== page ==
Frequently Asked Questions for expert contributors
This page answers some questions that have come up in our work involving scientists and scholars in the Wikimedia projects
How does Wikipedia decide what's true?
A common question is, “How does Wikipedia determine what is or isn’t true?” In fact, Wikipedia itself does not try to determine truth, but depends on the existing institutions of science and scholarship. Like any encyclopedia, Wikipedia is tertiary literature. It does not publish raw data or original research. If you try and add information based on Original Research you will be asked to cite an independent source supporting the information and if there is none then the information will be deleted. It's content aims to be factual rather than promotional, and has to be verifiable in reliable published sources (for academic topics, this usually means peer-reviewed journals). It is an original work, not in the knowledge it imparts, but in how it makes that knowledge accessible to the widest possible audience.
Are my contributions credited?
Although the authors of a Wikipedia article are not credited directly on the page, clicking on “View history” reveals a list of all edits, however minor, with links to each relevant author’s profile. This allows what is called microattribution: individual sentences and even words can be credited to specific authors. Each user has a public record of contributions, so it is easy to demonstrate the improvements you have made across Wikipedia or to specific articles.
Will my contributions be deleted?
As with any other publisher, expert contributions might be reworded and copy-edited. If a Wikipedia article is well-referenced, complete and neutral, removing content without good reason is considered vandalism. It is a good idea, but not essential, to monitor the article and respond to queries from other editors on its Discussion page.
Can I write about my own research/ my own employer?
There have been high-profile cases of individuals or corporations trying to "game" Wikipedia for self-promotion. This often backfires, creating negative publicity. As a result, the site's regular contributors are wary of newcomers who edit in a promotional or self-serving way. It is possible to edit an article about your employing institution, but this needs to be done with great care. Transparency is central to how the Wikimedia projects work. If you could be interpreted as having a conflict of interest, declare so on the relevant discussion page. It is useful, but not necessary, to have an established Wikipedian mentor: they can both smooth over relations with other users and advise whether your activities might conflict with the site's policies. Wikimedia UK can help you find a mentor.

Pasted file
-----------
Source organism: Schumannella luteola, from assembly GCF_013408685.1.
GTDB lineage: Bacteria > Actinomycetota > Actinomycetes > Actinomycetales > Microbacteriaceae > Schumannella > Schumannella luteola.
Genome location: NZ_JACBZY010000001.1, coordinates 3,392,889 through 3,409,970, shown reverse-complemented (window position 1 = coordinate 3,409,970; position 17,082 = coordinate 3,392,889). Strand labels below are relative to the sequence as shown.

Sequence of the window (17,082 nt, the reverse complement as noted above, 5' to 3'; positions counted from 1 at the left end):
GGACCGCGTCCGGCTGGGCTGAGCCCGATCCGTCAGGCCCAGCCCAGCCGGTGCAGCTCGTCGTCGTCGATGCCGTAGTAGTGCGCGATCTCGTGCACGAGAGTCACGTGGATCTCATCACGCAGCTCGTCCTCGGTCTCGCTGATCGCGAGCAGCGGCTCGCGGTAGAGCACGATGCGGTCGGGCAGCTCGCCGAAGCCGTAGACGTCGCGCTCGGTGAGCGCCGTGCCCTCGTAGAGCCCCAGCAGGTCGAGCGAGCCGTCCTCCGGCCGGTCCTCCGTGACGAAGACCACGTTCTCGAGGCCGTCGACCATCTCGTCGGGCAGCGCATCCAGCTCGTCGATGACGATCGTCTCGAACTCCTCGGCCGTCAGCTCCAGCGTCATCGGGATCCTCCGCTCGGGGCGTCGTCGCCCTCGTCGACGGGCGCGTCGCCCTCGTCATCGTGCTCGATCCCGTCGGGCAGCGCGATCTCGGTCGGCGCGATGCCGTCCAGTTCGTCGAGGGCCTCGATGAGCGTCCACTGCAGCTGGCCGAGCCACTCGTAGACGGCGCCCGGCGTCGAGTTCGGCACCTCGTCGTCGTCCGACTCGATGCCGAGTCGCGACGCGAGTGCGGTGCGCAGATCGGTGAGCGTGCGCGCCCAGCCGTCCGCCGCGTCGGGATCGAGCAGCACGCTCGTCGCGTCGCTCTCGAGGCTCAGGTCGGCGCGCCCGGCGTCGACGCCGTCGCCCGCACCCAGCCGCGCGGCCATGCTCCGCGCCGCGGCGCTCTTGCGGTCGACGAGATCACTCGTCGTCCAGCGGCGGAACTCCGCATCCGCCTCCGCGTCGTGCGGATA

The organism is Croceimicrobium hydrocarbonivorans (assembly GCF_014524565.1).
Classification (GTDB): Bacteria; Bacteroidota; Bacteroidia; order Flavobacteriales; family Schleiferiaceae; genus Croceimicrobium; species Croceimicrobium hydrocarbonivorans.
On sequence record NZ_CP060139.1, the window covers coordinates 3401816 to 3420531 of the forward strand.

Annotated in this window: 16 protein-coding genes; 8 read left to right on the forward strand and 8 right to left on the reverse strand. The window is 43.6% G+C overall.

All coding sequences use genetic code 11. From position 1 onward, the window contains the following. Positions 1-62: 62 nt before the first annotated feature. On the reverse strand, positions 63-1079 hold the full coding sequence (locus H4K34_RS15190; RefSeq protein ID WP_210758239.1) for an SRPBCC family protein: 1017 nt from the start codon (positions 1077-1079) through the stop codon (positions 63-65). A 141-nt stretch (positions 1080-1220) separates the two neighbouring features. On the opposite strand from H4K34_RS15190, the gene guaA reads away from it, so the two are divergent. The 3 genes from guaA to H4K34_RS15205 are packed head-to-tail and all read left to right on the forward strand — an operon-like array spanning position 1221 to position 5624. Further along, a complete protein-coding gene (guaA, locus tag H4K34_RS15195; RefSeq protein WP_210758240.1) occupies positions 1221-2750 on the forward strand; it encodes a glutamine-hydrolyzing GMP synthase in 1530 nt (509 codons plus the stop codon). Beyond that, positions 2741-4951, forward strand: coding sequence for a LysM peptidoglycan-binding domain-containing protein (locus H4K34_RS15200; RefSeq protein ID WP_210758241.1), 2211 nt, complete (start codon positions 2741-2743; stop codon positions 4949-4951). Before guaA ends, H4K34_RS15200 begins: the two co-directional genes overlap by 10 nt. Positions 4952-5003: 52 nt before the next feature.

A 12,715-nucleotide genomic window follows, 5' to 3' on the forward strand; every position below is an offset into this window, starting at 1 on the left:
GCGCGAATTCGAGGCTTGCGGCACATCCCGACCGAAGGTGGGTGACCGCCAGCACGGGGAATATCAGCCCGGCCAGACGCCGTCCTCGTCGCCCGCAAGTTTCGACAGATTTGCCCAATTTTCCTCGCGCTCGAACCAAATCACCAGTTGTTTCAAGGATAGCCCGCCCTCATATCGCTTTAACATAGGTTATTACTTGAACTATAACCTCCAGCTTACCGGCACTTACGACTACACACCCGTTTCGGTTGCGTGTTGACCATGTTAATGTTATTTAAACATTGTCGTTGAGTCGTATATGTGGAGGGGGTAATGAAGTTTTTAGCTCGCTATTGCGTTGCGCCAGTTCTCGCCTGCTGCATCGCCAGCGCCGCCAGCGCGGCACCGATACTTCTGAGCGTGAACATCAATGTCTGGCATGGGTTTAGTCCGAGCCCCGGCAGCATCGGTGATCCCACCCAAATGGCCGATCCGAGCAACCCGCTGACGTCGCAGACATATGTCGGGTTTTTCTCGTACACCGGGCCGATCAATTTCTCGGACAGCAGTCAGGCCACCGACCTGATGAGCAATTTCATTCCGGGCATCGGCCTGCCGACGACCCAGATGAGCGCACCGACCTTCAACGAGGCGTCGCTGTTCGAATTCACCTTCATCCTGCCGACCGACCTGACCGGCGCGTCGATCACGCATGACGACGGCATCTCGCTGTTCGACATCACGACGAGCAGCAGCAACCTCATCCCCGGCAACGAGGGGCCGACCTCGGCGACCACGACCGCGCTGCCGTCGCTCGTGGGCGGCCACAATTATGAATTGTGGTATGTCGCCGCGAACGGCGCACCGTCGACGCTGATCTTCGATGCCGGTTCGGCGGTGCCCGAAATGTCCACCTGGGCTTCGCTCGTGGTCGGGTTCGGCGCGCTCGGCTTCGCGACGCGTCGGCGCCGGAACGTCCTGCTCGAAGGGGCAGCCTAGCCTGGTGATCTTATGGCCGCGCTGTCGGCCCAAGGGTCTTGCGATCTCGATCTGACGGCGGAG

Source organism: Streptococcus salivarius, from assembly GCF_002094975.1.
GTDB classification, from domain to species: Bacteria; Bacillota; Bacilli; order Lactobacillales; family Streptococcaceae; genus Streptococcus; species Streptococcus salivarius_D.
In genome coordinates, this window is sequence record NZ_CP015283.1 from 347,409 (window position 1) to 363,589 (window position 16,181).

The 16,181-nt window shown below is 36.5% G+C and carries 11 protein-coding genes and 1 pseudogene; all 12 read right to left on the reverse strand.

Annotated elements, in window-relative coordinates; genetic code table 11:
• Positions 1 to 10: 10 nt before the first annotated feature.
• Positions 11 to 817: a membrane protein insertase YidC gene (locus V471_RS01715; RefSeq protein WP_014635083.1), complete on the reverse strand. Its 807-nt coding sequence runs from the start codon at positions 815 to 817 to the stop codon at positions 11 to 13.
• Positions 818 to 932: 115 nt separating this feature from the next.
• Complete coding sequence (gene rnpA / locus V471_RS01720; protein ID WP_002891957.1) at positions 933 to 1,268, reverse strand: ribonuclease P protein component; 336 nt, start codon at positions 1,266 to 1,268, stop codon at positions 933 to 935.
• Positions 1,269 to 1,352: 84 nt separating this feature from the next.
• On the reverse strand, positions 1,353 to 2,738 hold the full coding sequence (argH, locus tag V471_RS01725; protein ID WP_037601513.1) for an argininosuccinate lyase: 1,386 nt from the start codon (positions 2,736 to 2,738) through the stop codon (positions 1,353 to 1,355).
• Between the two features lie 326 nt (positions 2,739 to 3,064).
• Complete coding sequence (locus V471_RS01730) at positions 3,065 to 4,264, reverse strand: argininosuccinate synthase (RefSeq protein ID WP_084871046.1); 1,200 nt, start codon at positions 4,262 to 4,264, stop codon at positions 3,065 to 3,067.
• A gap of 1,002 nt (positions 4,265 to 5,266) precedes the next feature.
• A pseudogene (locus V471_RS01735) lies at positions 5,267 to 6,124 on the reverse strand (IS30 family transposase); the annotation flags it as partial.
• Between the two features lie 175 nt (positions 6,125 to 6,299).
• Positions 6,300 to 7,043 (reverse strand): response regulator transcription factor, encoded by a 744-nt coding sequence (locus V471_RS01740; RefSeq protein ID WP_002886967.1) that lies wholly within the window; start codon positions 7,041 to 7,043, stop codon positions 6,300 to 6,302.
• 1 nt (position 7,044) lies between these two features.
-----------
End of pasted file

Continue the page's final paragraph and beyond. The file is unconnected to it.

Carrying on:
Can I maintain privacy?
Some researchers in controversial areas, such as animal research, have asked if editing a Wikimedia project will reveal any personal information. Unlike many other social web sites, the Wikimedia projects require only an email address when creating an account: it is left up to the user whether or not to share any further details such as real name or location. A user profile can list qualifications, publications and areas of interest but equally it could be left blank. It is usually possible to be open about potential conflicts of interest (see above) by naming your employer and general area of expertise, without sharing details that would identify you as an individual.
It is possible to contribute without logging in, but it is preferable for a number of reasons to register an account. Without an account, your edits will be logged with your computer's internet address, which can be traced to a physical location. Making all your edits under a named account is also a way to build up a record of constructive edits, and hence a positive reputation with other contributors. It also makes it much easier to interact with other users, including asking them for help.